Fashion trends are a funny ol’ thing. It’s hard to suss out the real deal from the five minute wonder that will inevitably end up sitting in your wardrobe, unworn, until years later when you realise you never did actually wear that purple spandex bodysuit (BUT - the ‘80s! Everyone’s obsessed with the ‘80s!). “Odd shoes - they seemed like a cool statement at the time,” you mutter. Ah well, another day, another archived outfit post on Instagram.
It can drive you crazy: fashion editor’s who err on the side of caution find themselves in 2017 contemplating the appeal of a neon pink velour tracksuit jacket again; the style popularised by Paris Hilton in The Simple Life; the one you probably couldn’t get enough of when you were 14-years-old shopping in Woolworths (RIP). Sometimes trends just do not translate in real life, this much I know. However there’s a new unexpected buzzword a-brewing in high-fashion circles— one that you’ve probably encountered in everyday culture long before the designers took notice: ‘Dad dressing’.
Demna Gvasalia endorsed all things ‘dadcore’ for his latest Balenciaga menswear collection, inspired by young fathers in the park with their kids. Make way for Jerry Seinfeld-style belted trousers, practical rain jackets, polo shirts and a slew off-kilter tailoring. Unsurprisingly, the show got people talking (Balenciaga’s shows are lost without some shock value - all hail the ‘It’ shopping bag that looked remarkably similar to a 40p IKEA tote). But the French fashion house might just have shined the spotlight on one of the most defining styles of our times.
Look to Jeremy Corbyn. Commentators have been quick to zone in on the politician’s ‘anti-fashion’, ‘scruffy’, ‘dadsy’ dress code. David Cameron may have once suggested Jezza ‘put on a proper suit,’ but Corbs will not curb to pressure. He is the Everyman. His signatures? 50 shades of beige, trainers and socks, home-knitted jumpers and utilitarian cagoules. ‘Corbyn Couture’ - once seen us copiously uncool - is fast catching on (menswear designer Martine Rose admitted the Labour MP was a massive inspiration for her SS18 collection).
Speaking to BBC Newsnight in 1984 Corbyn said: ‘[Politics] is not a fashion parade, it's not a gentleman's club, it's not a banker's institute, it's a place where the people are represented.’ FYI: his mum made his crinkled muted sweater and his white shirt wasn't bought on Saville Row but rather 'the Co-op' (yep, they sold clothes in the '80s, apparently). Obama may have been mocked for his ‘dad jeans’ that went viral in 2009, but the former POTUS isn’t budging, telling Ryan Seacrest: 'I’ve been unfairly maligned about my jeans. The truth is, generally, I look very sharp in jeans.' Facebook founder Mark Zuckerberg wears the same grey t-shirt to work everyday.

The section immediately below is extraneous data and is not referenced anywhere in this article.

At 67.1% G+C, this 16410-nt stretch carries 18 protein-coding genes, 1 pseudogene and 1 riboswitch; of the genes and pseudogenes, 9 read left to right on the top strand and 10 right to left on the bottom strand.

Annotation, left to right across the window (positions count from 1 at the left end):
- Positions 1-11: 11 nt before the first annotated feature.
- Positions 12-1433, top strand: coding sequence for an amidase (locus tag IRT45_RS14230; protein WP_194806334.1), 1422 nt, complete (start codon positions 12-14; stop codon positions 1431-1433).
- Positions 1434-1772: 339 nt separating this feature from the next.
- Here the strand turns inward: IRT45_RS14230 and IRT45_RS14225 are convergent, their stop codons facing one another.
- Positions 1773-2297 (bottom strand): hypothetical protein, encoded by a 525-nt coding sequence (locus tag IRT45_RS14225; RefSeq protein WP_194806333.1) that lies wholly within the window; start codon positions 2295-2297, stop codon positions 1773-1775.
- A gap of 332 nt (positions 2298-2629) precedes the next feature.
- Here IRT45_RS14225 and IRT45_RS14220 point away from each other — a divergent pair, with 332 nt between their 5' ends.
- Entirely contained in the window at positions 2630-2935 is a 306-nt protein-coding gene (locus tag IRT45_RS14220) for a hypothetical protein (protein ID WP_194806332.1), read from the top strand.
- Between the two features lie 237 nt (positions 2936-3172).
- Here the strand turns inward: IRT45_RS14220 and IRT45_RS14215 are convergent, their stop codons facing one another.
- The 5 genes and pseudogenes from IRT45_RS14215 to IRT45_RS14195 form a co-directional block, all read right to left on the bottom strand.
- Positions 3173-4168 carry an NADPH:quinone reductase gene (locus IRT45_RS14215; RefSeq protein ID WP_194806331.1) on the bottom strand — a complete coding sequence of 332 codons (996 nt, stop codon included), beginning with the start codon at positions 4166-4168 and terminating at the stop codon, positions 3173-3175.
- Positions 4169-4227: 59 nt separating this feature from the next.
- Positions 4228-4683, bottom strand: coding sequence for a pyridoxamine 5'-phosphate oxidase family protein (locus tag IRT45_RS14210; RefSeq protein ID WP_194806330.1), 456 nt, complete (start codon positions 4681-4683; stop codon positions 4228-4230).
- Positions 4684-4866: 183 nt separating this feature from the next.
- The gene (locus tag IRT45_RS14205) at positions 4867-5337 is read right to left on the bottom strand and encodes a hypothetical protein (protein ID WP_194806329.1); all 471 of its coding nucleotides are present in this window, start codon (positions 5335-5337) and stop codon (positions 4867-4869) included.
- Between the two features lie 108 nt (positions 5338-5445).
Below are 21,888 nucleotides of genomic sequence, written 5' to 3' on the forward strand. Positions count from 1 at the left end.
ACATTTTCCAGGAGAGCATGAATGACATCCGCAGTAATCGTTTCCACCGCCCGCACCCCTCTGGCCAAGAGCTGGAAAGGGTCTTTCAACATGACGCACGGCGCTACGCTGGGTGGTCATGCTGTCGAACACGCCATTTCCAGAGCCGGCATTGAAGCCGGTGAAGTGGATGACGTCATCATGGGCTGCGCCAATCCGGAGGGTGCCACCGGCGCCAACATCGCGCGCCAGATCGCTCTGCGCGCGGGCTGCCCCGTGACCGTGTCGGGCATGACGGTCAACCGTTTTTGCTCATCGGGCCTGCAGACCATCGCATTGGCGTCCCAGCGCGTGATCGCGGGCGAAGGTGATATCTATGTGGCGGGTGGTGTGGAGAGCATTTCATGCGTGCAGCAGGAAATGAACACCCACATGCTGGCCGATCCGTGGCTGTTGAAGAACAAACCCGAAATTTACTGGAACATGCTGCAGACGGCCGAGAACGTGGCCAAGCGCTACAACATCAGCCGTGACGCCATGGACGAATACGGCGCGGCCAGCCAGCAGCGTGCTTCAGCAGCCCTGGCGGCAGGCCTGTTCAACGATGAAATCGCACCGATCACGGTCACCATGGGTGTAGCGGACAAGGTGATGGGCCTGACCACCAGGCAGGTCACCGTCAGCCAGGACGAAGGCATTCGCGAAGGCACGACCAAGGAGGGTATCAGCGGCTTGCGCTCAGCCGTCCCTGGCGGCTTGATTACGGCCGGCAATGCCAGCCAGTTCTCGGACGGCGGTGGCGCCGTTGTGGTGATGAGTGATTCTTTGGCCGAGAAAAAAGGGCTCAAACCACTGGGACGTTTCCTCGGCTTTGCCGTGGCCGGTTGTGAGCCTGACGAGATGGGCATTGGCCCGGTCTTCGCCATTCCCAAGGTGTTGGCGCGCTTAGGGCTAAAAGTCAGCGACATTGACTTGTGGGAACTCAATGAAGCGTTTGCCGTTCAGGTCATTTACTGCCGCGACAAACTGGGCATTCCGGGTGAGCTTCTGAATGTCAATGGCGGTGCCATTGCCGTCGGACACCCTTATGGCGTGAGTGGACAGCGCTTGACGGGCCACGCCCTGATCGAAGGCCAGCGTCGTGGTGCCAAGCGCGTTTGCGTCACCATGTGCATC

I turn, then, to an expert in the field to review the newfound obsession with ‘daddy cool': my own father. John Firth’s essentials compile of ‘a comfortable pair of shoes, jeans or khaki-type trousers, a "good" belt and a blue polo shirt that’s not too tight.’ He shops mainly at M&S and Tesco (‘I do read the Sunday Times Style sometimes - but it doesn’t really effect my own style’).
‘The catwalk’s have never really been there for dads,’ Mr Firth says. 'A high proportion of the population are fathers, so there's obviously a market there. You don’t want everyone to look the same though of course, and clothes need to reflect your personality and lifestyle. For example, I used to love wearing loud, printed shirts. But now I’m more into comfort.’
A real dad’s take on Balenciaga’s riff on the ‘dadcore’ trend? ‘Well, that’s a different sort of age group - young fathers,’ John says. ‘It’s practical though - if you’re cycling around the place you need the right sort of gear. A waterproof jacket is essential too if you’ve got children in case they vomit on you!’
‘My work is always about reality,’ Gvasalia told US Vogue backstage after his AW17 show in January. ‘It’s just honest. That is what’s happening around us.’ So there you have it: your father is this year’s sartorial hero. But then, they probably always have been. Confident? Comfortable? Sometimes outlandish? This trend could outlast them all…